In this week's The New York Times Magazine, "The Ethicist" tackles youth baseball. Specifically, he counsels a reader on the controversial drafting of a hometown All-Star team. Nineteen boys tried out for the select squad; 13 will be chosen. The worst player at the try-out recently lost his father to cancer. The town is pressuring the coach to select the boy for the team anyway, which, though a nice showing of support for the grieving boy, would be wholly unfair. The Ethicist thinks the pity spot on the roster would do more harm than good:
Assuming this boy isn't stuck on the end of the bench and actually gets into a game, it will take him about three pitches to realize he's not good enough to hold his own among the all-stars. It will not be a pleasant moment. His well-wishers may be setting him up for failure, accompanied by the queasy sensation of his not deserving to be there, along with the resentment of teammates who genuinely earned their place on the squad.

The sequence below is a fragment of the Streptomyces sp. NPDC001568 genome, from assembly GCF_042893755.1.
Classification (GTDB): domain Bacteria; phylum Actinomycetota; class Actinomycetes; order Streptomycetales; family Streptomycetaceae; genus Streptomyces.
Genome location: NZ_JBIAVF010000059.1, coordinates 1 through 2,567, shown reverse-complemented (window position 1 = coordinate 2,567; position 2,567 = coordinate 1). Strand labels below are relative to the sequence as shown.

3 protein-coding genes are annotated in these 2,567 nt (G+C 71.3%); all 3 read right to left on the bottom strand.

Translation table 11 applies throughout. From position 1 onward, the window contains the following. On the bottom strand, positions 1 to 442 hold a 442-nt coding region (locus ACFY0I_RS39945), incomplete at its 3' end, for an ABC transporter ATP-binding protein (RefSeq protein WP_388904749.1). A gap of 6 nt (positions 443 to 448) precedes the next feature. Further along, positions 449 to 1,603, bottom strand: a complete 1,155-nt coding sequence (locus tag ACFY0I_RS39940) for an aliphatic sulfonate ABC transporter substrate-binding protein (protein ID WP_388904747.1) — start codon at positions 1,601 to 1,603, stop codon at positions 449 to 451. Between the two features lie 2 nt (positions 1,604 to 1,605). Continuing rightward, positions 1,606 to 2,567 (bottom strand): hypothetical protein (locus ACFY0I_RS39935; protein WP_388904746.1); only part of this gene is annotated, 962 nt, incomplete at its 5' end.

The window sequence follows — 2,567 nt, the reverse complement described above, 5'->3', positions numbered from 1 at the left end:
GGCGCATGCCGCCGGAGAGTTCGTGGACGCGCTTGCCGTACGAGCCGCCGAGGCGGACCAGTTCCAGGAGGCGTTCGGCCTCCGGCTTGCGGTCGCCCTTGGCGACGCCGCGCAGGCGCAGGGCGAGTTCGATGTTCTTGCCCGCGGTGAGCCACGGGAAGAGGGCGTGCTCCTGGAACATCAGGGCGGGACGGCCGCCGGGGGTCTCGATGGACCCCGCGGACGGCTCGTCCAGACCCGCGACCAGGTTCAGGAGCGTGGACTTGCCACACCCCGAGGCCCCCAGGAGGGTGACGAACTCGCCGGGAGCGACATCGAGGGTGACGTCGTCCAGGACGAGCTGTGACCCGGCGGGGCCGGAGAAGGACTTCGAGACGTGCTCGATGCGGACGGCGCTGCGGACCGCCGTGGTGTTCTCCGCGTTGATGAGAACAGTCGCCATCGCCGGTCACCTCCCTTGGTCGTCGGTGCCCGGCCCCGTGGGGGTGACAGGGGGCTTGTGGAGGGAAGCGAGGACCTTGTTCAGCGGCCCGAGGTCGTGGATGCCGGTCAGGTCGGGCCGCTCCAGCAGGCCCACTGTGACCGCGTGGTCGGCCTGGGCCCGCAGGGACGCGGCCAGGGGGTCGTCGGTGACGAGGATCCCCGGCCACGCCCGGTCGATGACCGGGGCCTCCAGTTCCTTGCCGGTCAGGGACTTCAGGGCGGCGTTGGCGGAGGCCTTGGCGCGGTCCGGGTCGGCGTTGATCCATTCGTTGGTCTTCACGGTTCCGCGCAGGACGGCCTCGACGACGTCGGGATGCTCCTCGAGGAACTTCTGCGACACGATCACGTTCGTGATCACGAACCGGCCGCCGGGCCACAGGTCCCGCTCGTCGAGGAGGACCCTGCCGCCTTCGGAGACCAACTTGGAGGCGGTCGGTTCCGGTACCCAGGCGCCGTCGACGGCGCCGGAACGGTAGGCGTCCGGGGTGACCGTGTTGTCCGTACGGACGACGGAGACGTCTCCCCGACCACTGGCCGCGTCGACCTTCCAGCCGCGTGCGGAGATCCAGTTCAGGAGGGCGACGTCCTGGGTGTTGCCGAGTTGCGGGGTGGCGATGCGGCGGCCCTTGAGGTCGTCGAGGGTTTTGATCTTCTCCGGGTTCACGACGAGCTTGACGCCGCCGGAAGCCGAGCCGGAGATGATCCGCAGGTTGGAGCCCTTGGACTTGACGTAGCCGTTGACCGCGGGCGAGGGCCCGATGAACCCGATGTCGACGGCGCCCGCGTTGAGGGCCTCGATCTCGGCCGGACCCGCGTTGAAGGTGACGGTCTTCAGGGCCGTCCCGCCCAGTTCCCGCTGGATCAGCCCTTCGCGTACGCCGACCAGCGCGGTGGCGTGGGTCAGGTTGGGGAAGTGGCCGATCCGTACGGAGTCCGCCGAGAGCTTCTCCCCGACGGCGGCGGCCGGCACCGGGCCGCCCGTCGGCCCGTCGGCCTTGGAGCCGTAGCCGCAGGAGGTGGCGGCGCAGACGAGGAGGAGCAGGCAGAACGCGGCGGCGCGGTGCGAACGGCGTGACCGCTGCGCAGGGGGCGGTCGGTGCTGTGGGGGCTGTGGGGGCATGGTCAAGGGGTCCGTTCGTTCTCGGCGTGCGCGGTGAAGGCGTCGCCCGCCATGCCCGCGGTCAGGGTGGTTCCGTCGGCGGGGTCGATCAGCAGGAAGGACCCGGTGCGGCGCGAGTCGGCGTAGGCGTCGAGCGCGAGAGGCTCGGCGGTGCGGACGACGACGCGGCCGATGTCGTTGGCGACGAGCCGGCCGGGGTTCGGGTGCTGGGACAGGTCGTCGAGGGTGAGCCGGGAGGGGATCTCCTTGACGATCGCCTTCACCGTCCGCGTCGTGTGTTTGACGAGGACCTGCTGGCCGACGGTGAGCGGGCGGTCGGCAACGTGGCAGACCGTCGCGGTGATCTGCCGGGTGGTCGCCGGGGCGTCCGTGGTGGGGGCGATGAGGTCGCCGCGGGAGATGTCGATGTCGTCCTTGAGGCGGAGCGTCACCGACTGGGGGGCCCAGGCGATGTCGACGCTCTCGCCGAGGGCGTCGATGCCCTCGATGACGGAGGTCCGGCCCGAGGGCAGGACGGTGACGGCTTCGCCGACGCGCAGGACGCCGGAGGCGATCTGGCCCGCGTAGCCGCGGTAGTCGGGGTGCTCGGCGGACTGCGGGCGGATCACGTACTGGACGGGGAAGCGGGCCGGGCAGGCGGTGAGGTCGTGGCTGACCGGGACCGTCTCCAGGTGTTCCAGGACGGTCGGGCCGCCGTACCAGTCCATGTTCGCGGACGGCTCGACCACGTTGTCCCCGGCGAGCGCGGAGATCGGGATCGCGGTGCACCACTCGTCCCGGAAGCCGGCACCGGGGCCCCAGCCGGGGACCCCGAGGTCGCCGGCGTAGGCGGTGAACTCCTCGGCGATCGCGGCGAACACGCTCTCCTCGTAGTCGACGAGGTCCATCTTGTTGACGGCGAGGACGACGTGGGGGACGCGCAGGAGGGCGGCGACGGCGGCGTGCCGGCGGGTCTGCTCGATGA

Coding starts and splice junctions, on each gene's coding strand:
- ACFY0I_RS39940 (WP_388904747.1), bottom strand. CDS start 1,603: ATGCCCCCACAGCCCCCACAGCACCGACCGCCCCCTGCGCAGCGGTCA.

However, one commenter has a different, passionate view on the matter:
I never thought I'd read an argument against affirmative action in this paper. I'm disgusted by the ethicist. Isn't it obvious that the young player only needed a chance? The kids who made the team without the community intervention had an unfair advantage since their fathers probably helped them practice.
Who's in the right?
Read the full story at The Ethicist.
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